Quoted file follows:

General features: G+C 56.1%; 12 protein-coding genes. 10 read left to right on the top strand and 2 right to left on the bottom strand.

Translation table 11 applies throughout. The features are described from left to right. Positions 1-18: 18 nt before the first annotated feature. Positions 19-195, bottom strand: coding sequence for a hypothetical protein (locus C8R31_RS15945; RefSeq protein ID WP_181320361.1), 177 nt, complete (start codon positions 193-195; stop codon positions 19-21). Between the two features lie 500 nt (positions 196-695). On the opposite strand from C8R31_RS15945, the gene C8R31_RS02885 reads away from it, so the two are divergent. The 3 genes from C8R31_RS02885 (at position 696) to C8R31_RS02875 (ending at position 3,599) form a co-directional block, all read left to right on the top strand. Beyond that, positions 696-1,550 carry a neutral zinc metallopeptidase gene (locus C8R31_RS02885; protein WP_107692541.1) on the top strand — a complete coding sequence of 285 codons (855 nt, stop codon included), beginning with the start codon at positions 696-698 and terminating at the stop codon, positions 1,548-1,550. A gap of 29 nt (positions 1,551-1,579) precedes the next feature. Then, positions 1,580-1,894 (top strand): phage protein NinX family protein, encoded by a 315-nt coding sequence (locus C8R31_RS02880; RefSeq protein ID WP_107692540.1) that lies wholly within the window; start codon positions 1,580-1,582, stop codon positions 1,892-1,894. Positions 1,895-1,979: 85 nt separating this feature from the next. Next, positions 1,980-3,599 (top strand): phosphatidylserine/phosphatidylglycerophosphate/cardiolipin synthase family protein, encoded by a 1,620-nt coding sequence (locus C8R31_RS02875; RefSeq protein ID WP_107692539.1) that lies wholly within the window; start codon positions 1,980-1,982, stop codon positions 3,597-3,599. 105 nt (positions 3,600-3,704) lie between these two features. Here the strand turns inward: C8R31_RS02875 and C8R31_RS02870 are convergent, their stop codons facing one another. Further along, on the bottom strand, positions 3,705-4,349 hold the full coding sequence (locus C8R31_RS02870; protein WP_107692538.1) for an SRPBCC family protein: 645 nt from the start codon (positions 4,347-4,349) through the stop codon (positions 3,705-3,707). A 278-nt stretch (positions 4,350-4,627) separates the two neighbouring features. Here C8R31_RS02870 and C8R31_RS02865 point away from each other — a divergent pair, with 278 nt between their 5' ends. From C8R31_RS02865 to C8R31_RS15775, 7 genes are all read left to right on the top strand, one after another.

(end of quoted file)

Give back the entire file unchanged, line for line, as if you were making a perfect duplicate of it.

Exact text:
General features: G+C 56.1%; 12 protein-coding genes. 10 read left to right on the top strand and 2 right to left on the bottom strand.

Translation table 11 applies throughout. The features are described from left to right. Positions 1-18: 18 nt before the first annotated feature. Positions 19-195, bottom strand: coding sequence for a hypothetical protein (locus C8R31_RS15945; RefSeq protein ID WP_181320361.1), 177 nt, complete (start codon positions 193-195; stop codon positions 19-21). Between the two features lie 500 nt (positions 196-695). On the opposite strand from C8R31_RS15945, the gene C8R31_RS02885 reads away from it, so the two are divergent. The 3 genes from C8R31_RS02885 (at position 696) to C8R31_RS02875 (ending at position 3,599) form a co-directional block, all read left to right on the top strand. Beyond that, positions 696-1,550 carry a neutral zinc metallopeptidase gene (locus C8R31_RS02885; protein WP_107692541.1) on the top strand — a complete coding sequence of 285 codons (855 nt, stop codon included), beginning with the start codon at positions 696-698 and terminating at the stop codon, positions 1,548-1,550. A gap of 29 nt (positions 1,551-1,579) precedes the next feature. Then, positions 1,580-1,894 (top strand): phage protein NinX family protein, encoded by a 315-nt coding sequence (locus C8R31_RS02880; RefSeq protein ID WP_107692540.1) that lies wholly within the window; start codon positions 1,580-1,582, stop codon positions 1,892-1,894. Positions 1,895-1,979: 85 nt separating this feature from the next. Next, positions 1,980-3,599 (top strand): phosphatidylserine/phosphatidylglycerophosphate/cardiolipin synthase family protein, encoded by a 1,620-nt coding sequence (locus C8R31_RS02875; RefSeq protein ID WP_107692539.1) that lies wholly within the window; start codon positions 1,980-1,982, stop codon positions 3,597-3,599. 105 nt (positions 3,600-3,704) lie between these two features. Here the strand turns inward: C8R31_RS02875 and C8R31_RS02870 are convergent, their stop codons facing one another. Further along, on the bottom strand, positions 3,705-4,349 hold the full coding sequence (locus C8R31_RS02870; protein WP_107692538.1) for an SRPBCC family protein: 645 nt from the start codon (positions 4,347-4,349) through the stop codon (positions 3,705-3,707). A 278-nt stretch (positions 4,350-4,627) separates the two neighbouring features. Here C8R31_RS02870 and C8R31_RS02865 point away from each other — a divergent pair, with 278 nt between their 5' ends. From C8R31_RS02865 to C8R31_RS15775, 7 genes are all read left to right on the top strand, one after another.